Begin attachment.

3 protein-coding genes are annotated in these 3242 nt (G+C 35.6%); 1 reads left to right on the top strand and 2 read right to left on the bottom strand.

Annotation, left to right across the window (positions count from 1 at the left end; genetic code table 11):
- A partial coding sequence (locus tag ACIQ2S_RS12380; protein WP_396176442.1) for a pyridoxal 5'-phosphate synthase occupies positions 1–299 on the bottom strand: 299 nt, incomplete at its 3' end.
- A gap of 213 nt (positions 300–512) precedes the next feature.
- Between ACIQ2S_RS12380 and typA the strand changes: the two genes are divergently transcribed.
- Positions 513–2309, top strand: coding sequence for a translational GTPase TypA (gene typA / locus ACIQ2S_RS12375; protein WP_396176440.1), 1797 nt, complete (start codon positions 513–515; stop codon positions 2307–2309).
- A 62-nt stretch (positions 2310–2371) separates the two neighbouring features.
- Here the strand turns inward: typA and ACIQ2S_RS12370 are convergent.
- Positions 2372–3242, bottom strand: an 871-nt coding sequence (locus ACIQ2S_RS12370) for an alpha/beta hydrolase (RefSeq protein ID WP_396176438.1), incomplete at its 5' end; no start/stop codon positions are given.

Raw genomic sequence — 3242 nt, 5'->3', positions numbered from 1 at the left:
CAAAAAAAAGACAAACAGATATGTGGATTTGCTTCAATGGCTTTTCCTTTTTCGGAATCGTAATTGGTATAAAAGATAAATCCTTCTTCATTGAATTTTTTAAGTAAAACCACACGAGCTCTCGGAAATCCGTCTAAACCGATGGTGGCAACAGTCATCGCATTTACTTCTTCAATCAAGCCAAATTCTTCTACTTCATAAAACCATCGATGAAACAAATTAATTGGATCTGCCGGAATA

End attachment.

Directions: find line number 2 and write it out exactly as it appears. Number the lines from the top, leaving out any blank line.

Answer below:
Annotation, left to right across the window (positions count from 1 at the left end; genetic code table 11):